Recommended Reading

Passion for Creation: The Earth-Honoring Spirituality of Meister Eckhart

Matthew Fox’s comprehensive translation of Meister Eckhart’s sermons is a meeting of true prophets across centuries, resulting in a spirituality for the new millennium. The holiness of creation, the divine life in each person and the divine power of our creativity, our call to do justice and practice compassion–these are among Eckhart’s themes, brilliantly interpreted and explained for today’s reader.
“The most important book on mysticism in 500 years.”  — Madonna Kolbenschlag, author of Kissing Sleeping Beauty Goodbye.  

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8 thoughts on “Christ Child vs. the Unholy Masculine? A Poem by Leonardo Boff”

  1. Avatar

    Mathew, which version of the Bible were you reading from today at the beginning of your video. I like the wording, from that which you read.

    Also Richard, I entered a late question in the comment section from yesterdays DM. I was wondering if you could take a moment to respond to my question, in yesterday’s DM, so I could read the answer. I just want to clarify that I am understanding something about the Via Negativa. Thanks for your consideration.

      1. Avatar

        Richard, thanks so much for answering my question regarding the Via Negativa, in yesterday’s DM. Also just wanted to know which version of the Bible Mathew read from, during today’s DM. I really liked the specific wording from the version that he used, as to the passage he quoted today. Thanks.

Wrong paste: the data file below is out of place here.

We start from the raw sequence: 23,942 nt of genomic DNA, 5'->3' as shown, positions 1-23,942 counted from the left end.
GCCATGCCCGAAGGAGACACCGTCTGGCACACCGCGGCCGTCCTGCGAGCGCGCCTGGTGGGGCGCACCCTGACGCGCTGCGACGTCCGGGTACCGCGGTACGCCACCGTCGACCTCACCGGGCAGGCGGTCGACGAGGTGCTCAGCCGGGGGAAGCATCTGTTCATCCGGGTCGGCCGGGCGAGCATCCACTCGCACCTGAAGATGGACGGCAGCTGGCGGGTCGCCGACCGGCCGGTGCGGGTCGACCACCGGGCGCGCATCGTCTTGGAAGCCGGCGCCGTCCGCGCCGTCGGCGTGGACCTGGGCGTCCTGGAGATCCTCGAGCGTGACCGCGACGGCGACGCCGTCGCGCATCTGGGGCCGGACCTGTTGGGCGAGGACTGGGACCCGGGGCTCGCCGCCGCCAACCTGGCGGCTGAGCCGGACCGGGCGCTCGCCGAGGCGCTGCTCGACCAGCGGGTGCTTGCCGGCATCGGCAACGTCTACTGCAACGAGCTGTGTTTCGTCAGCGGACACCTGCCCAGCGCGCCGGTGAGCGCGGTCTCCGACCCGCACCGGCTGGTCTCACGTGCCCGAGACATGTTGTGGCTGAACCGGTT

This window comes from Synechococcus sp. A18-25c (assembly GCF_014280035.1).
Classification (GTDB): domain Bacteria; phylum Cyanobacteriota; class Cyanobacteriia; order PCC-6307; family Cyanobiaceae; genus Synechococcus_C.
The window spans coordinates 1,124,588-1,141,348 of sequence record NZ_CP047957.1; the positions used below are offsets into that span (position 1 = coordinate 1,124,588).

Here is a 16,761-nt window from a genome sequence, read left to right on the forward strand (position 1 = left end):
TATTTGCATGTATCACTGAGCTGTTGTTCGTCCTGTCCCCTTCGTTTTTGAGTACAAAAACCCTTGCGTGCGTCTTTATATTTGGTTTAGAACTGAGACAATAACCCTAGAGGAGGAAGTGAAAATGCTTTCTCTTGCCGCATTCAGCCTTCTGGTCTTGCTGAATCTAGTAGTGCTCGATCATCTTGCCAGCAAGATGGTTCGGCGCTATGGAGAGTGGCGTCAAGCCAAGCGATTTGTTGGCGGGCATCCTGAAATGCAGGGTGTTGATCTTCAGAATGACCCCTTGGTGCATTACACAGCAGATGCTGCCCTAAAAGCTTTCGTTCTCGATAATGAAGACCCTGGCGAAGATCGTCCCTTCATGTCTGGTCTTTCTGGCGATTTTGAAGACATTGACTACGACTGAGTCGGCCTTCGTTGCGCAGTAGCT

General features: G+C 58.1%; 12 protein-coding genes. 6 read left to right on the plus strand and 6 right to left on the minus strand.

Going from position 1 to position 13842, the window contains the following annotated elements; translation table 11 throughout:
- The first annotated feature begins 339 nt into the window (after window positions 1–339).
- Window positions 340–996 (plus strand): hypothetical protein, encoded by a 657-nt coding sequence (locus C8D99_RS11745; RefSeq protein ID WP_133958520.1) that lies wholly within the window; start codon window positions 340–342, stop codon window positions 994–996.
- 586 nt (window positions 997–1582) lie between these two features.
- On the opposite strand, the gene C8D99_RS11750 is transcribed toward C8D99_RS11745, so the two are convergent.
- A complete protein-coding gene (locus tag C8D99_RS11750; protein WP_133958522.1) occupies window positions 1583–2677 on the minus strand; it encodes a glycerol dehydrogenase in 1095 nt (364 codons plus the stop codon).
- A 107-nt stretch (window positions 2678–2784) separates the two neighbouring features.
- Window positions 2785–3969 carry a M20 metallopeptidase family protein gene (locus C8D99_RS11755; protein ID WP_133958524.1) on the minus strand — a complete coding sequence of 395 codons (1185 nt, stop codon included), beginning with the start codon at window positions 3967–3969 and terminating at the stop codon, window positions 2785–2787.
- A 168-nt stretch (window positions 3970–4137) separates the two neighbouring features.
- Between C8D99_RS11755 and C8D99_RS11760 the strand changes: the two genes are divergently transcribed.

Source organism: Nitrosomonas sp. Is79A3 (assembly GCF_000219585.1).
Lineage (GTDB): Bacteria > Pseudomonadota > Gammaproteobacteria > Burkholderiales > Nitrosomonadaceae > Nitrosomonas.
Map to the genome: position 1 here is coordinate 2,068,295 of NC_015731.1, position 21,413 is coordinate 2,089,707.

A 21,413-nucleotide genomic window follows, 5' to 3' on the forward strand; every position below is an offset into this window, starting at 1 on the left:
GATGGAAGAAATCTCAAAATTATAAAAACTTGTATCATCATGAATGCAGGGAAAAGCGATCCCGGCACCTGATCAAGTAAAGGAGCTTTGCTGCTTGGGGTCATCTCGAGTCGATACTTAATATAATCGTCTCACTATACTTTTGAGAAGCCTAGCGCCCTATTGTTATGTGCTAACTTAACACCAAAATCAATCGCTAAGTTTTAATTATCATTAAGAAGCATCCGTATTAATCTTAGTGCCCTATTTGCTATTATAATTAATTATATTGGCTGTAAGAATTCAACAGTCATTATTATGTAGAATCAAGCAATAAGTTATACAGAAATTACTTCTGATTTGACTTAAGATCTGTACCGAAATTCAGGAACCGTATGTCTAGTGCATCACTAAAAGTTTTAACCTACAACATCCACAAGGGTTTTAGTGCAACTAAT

1. Richard Reich-Kuykendall
          Richard Reich-Kuykendall

          Jeanette, I don’t really know what version of the Bible Matthew was using but I will try to find out! Also, on the Via Negativa as experiential, it is not just the dark night, but also the experiences of letting go, letting be, stillness and silence–and you might also see from the DMs that there is also a lot of Via Negativa material out there in toxic humanity! But Matthew thought it might be good for you and others that might want to understand the Via Negativa better to look at the following three sources: ORIGINAL BLESSING with its breakdown on the themes within the Second Path, PASSION FOR CREATION under the via Negativa (and check the titles on Eckhart’s sermons), and on the apophatic God see Matthew’s book, NAMING THE UNNAMEABLE: 89 WONDERFUL AND USEFUL NAMES FOR GOD… INCLUDING THE UNNAMEABLE GOD (See: Part II)…

  2. Avatar

    I have faith that our Universal Christ Cosmic Self is eternal with-in God’s Loving~Evolving Oneness… humanity and All Divine Creation…. God Is All in All in our ongoing eternal hhhco-Creation….

  3. Avatar

    What a powerful poem. It reads like a spell to me, a lyrical potion for casting off toxic masculinity and calling forth the sacred masculine. Though I am a woman, I need this spell too 🙂

    Boff’s “The Feminine Face of God” was transformational for me. I look forward to his newest book. Thanks for the heads up!